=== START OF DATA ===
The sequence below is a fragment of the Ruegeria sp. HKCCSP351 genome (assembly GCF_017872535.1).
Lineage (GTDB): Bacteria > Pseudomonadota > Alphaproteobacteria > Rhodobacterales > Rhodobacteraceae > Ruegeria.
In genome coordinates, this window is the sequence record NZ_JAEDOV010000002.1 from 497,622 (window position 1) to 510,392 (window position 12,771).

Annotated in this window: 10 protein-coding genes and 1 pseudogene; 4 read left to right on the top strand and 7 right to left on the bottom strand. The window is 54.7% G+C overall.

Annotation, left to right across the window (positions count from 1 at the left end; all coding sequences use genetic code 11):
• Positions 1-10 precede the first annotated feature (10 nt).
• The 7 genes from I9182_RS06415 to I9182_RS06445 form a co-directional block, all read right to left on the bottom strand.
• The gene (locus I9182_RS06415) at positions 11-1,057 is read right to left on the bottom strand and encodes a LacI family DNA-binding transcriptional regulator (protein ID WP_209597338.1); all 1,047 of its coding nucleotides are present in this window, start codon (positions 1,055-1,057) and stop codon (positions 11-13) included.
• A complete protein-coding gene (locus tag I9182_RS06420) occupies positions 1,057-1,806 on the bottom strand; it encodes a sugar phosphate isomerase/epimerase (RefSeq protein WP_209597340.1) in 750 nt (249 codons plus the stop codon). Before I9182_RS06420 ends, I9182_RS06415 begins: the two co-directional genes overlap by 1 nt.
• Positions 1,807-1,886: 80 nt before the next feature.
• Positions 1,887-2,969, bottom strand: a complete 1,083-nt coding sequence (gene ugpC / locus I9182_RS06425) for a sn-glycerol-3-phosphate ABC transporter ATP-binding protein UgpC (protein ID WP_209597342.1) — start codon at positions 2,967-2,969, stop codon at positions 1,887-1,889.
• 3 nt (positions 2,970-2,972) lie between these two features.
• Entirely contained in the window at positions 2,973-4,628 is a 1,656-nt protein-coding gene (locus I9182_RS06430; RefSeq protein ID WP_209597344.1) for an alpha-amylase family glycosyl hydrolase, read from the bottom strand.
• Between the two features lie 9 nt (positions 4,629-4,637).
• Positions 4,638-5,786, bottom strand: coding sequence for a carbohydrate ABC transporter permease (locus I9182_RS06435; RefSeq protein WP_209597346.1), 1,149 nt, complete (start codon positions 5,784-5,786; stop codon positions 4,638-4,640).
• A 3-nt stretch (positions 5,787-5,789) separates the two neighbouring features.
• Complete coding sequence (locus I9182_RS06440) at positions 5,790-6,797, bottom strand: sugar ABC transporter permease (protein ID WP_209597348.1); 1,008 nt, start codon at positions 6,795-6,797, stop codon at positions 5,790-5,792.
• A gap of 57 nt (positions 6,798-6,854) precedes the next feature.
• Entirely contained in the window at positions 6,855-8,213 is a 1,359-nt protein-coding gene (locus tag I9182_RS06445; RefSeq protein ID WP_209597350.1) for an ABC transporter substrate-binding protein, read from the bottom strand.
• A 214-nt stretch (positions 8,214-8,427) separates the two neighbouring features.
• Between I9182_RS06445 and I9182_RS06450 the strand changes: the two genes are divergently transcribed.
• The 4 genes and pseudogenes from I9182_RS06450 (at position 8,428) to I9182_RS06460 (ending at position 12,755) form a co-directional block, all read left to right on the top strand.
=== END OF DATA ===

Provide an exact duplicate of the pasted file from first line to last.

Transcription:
The sequence below is a fragment of the Ruegeria sp. HKCCSP351 genome (assembly GCF_017872535.1).
Lineage (GTDB): Bacteria > Pseudomonadota > Alphaproteobacteria > Rhodobacterales > Rhodobacteraceae > Ruegeria.
In genome coordinates, this window is the sequence record NZ_JAEDOV010000002.1 from 497,622 (window position 1) to 510,392 (window position 12,771).

Annotated in this window: 10 protein-coding genes and 1 pseudogene; 4 read left to right on the top strand and 7 right to left on the bottom strand. The window is 54.7% G+C overall.

Annotation, left to right across the window (positions count from 1 at the left end; all coding sequences use genetic code 11):
• Positions 1-10 precede the first annotated feature (10 nt).
• The 7 genes from I9182_RS06415 to I9182_RS06445 form a co-directional block, all read right to left on the bottom strand.
• The gene (locus I9182_RS06415) at positions 11-1,057 is read right to left on the bottom strand and encodes a LacI family DNA-binding transcriptional regulator (protein ID WP_209597338.1); all 1,047 of its coding nucleotides are present in this window, start codon (positions 1,055-1,057) and stop codon (positions 11-13) included.
• A complete protein-coding gene (locus tag I9182_RS06420) occupies positions 1,057-1,806 on the bottom strand; it encodes a sugar phosphate isomerase/epimerase (RefSeq protein WP_209597340.1) in 750 nt (249 codons plus the stop codon). Before I9182_RS06420 ends, I9182_RS06415 begins: the two co-directional genes overlap by 1 nt.
• Positions 1,807-1,886: 80 nt before the next feature.
• Positions 1,887-2,969, bottom strand: a complete 1,083-nt coding sequence (gene ugpC / locus I9182_RS06425) for a sn-glycerol-3-phosphate ABC transporter ATP-binding protein UgpC (protein ID WP_209597342.1) — start codon at positions 2,967-2,969, stop codon at positions 1,887-1,889.
• 3 nt (positions 2,970-2,972) lie between these two features.
• Entirely contained in the window at positions 2,973-4,628 is a 1,656-nt protein-coding gene (locus I9182_RS06430; RefSeq protein ID WP_209597344.1) for an alpha-amylase family glycosyl hydrolase, read from the bottom strand.
• Between the two features lie 9 nt (positions 4,629-4,637).
• Positions 4,638-5,786, bottom strand: coding sequence for a carbohydrate ABC transporter permease (locus I9182_RS06435; RefSeq protein WP_209597346.1), 1,149 nt, complete (start codon positions 5,784-5,786; stop codon positions 4,638-4,640).
• A 3-nt stretch (positions 5,787-5,789) separates the two neighbouring features.
• Complete coding sequence (locus I9182_RS06440) at positions 5,790-6,797, bottom strand: sugar ABC transporter permease (protein ID WP_209597348.1); 1,008 nt, start codon at positions 6,795-6,797, stop codon at positions 5,790-5,792.
• A gap of 57 nt (positions 6,798-6,854) precedes the next feature.
• Entirely contained in the window at positions 6,855-8,213 is a 1,359-nt protein-coding gene (locus tag I9182_RS06445; RefSeq protein ID WP_209597350.1) for an ABC transporter substrate-binding protein, read from the bottom strand.
• A 214-nt stretch (positions 8,214-8,427) separates the two neighbouring features.
• Between I9182_RS06445 and I9182_RS06450 the strand changes: the two genes are divergently transcribed.
• The 4 genes and pseudogenes from I9182_RS06450 (at position 8,428) to I9182_RS06460 (ending at position 12,755) form a co-directional block, all read left to right on the top strand.